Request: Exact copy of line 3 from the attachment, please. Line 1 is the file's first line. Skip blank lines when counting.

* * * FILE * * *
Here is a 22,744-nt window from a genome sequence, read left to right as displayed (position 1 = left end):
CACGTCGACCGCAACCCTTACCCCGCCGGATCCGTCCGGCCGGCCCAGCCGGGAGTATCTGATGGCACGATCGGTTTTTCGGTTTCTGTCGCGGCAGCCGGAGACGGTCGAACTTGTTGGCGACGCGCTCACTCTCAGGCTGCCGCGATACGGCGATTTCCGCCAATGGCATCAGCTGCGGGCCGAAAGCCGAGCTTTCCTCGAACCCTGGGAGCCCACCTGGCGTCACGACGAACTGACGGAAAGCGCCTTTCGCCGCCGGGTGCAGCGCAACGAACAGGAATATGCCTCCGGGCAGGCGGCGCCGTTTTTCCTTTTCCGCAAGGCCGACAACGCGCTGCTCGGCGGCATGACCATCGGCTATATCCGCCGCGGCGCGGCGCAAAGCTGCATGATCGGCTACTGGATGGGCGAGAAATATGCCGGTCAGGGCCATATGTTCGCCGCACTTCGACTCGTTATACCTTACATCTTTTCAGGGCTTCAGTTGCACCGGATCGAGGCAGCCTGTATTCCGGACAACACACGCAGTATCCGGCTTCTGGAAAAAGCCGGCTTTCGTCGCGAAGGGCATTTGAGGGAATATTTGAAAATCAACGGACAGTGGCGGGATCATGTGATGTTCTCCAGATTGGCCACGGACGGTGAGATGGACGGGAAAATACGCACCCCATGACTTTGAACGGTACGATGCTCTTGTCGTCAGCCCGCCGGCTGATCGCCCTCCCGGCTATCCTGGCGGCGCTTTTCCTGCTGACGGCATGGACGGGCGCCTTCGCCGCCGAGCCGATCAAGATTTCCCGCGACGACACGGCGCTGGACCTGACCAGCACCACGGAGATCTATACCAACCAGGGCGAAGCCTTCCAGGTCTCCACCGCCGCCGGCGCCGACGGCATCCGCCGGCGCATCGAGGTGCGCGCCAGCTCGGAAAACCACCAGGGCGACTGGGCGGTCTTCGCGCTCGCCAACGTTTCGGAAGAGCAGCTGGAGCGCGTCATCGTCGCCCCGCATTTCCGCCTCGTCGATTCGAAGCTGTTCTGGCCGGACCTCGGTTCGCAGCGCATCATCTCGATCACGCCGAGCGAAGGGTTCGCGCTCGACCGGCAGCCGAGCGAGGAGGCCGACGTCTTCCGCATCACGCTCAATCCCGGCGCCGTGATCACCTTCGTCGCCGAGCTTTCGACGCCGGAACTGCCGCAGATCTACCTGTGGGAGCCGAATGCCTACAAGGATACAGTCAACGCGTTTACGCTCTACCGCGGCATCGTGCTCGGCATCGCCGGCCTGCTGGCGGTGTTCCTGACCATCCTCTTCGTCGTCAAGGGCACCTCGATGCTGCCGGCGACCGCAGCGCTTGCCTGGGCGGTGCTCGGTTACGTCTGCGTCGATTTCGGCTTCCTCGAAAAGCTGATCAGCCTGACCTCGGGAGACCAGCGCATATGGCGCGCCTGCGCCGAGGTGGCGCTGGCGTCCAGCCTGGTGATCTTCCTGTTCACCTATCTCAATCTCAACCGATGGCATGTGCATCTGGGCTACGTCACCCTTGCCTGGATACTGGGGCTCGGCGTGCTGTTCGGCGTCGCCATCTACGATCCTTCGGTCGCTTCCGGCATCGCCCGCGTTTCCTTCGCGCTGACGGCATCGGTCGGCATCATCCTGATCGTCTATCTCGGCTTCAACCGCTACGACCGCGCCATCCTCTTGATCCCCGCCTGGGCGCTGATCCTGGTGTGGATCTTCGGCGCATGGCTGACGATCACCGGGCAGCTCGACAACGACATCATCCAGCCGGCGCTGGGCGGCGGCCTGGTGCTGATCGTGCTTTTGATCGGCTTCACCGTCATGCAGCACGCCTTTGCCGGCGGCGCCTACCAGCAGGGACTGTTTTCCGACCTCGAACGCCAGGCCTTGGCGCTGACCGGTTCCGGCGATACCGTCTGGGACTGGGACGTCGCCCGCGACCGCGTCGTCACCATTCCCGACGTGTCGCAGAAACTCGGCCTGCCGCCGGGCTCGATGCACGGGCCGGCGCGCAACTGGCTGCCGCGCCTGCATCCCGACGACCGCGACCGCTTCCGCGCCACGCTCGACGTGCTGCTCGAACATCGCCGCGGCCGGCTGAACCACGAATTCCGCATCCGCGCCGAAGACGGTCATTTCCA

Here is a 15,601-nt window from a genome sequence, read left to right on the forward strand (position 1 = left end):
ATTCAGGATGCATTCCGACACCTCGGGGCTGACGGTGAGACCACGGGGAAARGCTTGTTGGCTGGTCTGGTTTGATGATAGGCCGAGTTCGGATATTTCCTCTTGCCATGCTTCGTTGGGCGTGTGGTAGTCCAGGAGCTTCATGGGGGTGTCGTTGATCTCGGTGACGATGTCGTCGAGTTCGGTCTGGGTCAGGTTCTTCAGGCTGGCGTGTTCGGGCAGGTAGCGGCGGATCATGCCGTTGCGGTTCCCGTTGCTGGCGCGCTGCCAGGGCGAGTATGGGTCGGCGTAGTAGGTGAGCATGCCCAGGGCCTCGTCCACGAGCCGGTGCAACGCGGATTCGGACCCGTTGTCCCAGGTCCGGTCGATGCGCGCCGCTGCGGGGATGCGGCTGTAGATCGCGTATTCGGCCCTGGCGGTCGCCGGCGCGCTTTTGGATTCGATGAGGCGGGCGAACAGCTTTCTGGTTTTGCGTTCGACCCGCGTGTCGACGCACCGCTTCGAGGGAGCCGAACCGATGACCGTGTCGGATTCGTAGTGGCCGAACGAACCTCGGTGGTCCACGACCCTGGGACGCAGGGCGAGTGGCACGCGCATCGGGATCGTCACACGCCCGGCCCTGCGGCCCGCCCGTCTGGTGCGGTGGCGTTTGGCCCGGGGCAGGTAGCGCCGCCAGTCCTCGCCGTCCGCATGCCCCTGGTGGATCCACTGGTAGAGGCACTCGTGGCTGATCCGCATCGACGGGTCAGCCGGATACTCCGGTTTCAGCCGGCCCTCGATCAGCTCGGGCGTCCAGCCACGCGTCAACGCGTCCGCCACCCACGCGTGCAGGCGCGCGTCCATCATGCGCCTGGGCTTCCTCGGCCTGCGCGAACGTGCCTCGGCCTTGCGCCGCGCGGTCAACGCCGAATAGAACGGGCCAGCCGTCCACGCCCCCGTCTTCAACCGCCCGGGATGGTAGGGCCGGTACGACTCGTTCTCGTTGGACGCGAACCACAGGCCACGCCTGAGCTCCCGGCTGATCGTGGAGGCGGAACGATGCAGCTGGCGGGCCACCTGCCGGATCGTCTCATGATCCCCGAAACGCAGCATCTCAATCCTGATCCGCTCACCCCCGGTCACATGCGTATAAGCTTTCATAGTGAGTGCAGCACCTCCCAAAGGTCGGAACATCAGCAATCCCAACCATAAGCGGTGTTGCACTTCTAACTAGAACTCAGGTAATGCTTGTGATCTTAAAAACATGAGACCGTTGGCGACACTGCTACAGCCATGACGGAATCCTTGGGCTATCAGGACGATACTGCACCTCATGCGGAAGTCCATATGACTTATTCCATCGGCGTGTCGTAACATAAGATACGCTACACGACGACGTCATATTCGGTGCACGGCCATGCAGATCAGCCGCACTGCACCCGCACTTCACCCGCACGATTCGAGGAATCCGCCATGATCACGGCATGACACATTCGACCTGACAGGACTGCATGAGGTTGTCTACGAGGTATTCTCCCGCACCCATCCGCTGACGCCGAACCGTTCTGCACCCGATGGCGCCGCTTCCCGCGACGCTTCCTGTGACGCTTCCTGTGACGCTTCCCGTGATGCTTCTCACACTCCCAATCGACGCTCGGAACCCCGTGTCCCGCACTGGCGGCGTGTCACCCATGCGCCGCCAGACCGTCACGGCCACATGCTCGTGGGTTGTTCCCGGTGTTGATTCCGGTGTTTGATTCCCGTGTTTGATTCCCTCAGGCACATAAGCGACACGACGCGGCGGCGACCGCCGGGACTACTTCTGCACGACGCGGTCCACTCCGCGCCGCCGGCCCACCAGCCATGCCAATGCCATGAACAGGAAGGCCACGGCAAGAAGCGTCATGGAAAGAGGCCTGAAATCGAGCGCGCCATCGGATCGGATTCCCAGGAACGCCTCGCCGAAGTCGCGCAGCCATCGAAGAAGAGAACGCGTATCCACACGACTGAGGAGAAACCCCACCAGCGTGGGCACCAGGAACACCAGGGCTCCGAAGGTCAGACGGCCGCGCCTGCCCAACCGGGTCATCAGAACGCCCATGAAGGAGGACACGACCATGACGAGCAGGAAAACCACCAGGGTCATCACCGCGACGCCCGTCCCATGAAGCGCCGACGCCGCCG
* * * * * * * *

Here is a 15,601-nt window from a genome sequence, read left to right on the forward strand (position 1 = left end):